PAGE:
“We’re building 3 full VR games, not experiments”- Valve

Given they’re at the forefront of virtual reality tech, it’s kind of odd that Valve don’t have a full-fat VR game to boast of themselves. We’ve had a few experiments, most notably minigame collection The Lab and armchair tourism app Destinations, but nothing that really justifies spending hours and hours and hours in your gogglebox of choice. Well, that’s going to change, as Gabe Newell hisself has confirmed that no less than three “full” VR games are in development. He’s also bullish that the technology, though it would seem to be no runaway commercial success as yet, is bound for great things.

“It feels like we’ve been stuck with mouse and keyboard for a reeeaaally long time,” said Newell in studio visit attended by Eurogamer, amongst others, “and that the opportunities to build much more interesting kinds of experiences for gamers were there, we just need to sort of expand what we can do. But it’s not about being in hardware, it’s about building better games. It’s about taking bigger leaps forward with the kinds of games that we can do.”

Of the games Valve are making, Newell said that “Right now we’re building three VR games. When I say we’re building three games, we’re building three full games, not experiments.” So whatever they are, they won’t be shorties you play once then only bust out again when you want to justify your expensive hardware to a bemused visiting relative.

The Lab

It seems that straight VR adaptations of or sequels to existing Valve titles is not the plan, mind you. “VR is not going to be a success at all if people are just taking existing content and putting it into a VR space. One of the first things we did is we got Half-Life 2 and Team Fortress running in VR, and it was kind of a novelty. That was purely a developer milestone, but there was absolutely nothing compelling about it, the same way nobody’s going to buy a VR system so they can watch movies.”

I half-agree – in my own attempts at playing traditional games in VR, with the likes of VorpX or even just giant virtual screen apps, the awe factor has soon worn off, to be replaced with discomfort, and so I return to my monitor instead.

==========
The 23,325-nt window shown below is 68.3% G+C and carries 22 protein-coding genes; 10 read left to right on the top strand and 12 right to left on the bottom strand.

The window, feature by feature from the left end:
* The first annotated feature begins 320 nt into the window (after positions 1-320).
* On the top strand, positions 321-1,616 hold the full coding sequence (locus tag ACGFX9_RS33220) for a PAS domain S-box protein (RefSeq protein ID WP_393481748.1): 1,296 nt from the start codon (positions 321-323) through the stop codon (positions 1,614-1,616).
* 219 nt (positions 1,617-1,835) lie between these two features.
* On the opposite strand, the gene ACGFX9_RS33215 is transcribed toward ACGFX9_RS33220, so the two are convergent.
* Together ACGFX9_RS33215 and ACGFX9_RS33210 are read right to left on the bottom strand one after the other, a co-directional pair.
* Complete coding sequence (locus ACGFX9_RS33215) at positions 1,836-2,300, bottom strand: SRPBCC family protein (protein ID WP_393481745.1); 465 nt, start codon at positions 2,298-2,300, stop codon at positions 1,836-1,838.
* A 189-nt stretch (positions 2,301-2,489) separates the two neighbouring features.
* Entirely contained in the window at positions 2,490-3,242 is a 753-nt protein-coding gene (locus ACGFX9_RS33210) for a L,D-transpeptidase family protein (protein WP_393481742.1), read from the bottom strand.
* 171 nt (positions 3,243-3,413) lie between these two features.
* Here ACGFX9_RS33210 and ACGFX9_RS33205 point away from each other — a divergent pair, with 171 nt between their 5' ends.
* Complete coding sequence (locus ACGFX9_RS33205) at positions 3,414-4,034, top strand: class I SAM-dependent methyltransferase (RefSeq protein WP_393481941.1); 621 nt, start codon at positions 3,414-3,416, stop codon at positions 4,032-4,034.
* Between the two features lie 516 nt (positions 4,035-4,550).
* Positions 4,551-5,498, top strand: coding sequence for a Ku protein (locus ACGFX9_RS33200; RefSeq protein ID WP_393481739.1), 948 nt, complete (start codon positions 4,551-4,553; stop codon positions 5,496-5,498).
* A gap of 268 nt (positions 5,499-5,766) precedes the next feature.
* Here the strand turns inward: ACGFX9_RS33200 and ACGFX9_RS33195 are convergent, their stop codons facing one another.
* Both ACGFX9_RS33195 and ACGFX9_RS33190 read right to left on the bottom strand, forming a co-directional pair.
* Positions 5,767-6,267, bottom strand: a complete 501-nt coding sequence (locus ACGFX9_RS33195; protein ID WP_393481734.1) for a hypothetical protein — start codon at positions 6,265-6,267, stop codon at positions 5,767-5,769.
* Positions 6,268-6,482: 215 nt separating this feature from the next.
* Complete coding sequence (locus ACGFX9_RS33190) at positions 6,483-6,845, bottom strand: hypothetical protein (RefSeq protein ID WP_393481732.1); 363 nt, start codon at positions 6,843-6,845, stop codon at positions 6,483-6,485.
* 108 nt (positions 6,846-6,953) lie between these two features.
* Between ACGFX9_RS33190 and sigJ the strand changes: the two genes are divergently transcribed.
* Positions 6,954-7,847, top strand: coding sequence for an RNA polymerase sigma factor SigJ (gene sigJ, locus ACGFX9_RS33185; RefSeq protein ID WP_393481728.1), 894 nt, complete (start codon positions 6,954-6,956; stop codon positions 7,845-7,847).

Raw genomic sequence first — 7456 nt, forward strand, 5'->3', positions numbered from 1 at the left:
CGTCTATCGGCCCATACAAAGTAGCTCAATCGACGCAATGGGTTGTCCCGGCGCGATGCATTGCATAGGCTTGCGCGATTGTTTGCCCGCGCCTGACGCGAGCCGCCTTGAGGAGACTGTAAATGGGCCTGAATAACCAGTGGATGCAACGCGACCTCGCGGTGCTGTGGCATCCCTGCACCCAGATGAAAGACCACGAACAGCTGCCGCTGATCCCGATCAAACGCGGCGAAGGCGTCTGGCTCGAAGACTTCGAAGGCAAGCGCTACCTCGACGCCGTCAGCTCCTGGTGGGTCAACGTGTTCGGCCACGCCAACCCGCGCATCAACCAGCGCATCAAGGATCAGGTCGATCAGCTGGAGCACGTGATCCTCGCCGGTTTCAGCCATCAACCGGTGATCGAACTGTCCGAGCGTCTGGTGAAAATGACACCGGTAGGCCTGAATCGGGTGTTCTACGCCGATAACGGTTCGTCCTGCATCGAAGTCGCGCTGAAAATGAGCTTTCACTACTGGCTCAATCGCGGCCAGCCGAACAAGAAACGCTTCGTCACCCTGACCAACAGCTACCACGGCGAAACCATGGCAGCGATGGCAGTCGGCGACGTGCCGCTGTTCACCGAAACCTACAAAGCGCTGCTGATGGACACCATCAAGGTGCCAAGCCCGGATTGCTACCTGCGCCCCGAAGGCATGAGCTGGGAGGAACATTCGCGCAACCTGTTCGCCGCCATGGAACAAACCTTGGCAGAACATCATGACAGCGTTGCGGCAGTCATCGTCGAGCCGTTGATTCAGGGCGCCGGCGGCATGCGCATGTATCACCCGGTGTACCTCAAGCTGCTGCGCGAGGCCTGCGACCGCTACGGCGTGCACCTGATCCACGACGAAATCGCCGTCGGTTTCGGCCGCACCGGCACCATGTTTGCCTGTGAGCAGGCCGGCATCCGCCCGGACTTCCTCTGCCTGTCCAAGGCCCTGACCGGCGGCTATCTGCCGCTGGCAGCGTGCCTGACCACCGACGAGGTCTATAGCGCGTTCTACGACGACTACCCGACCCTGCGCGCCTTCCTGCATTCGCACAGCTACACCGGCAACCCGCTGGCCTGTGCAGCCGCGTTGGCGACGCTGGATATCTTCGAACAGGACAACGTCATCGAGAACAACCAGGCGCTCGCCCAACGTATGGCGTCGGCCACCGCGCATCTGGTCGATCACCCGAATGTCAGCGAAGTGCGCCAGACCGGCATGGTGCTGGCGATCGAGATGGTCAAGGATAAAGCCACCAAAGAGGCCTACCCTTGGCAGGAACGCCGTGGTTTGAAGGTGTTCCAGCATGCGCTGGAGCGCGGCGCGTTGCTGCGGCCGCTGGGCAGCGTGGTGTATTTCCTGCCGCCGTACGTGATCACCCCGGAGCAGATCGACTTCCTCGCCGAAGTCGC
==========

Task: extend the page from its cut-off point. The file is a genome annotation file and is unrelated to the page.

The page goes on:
However, there really haven’t been many trad. games specifically made with VR in mind, so as yet we all remain somewhat in the dark about what the experience may be like, as well as often feeling disappointed by the minigamey or hands-off nature of the dedicated VR games we do get. The notable exception to this is Resident Evil 7 on PlayStation VR, which has been extremely well-received – sadly exclusivity agreements keep it from PC, for now at least. It suggests that there is a capability for this stuff, but few big studios are truly exploring it.

Newell, though, seems to be maintaining an argument I heard Valve’s Chet Faliszek espouse at Rezzed a couple of years ago, which was that no-one really knew what VR gaming would become – that the right sorts of games have yet to be created. Hopefully, maybe, Valve have come up with solid concepts for said right sorts of games, and it’s that which we’ll see in this mysterious trio of titles.

He does note that developing for specific hardware is one of the reasons that Nintendo’s Shigeru Miyamoto has had such a solid, inventive run of Mario, Zelda and other titles on multiple generations of hardware. “He’s had the ability to think about what the input device is and design a system while he designs games. Our sense is that this will actually allow us to build much better entertainment experiences for people.”

Destinations

However, here’s something I flat-out disagree with. “If you took the existing VR systems and made them 80 per cent cheaper there’s still not a huge market, right? There’s still not an incredibly compelling reason for people to spend 20 hours a day in VR. Once you’ve got something, the thing that really causes millions of people to be excited about it, then you start worrying about cost reducing. It’s sort of the old joke that premature cost reduction is the root of all evil.”

Says the architect of an online store that’s increasingly notorious for declining prices and deep discounts, but that’s not what I disagree with. 80% cheaper? You do that and a shedload of people are going to be pick up the hardware, won’t feel so strongly that the software currently available doesn’t justify the cost, and then you have a big audience that is absolutely going to leap on and evangelise about whatever actually cool thing is Valve’s on about. Right now, what we’ve got is a market turning increasingly sour about VR, and, no matter how cool the thing is, a whole bunch of people who need far more convincing than ever before. We’ve heard this one before, right? Fool me once, shame on me, etc…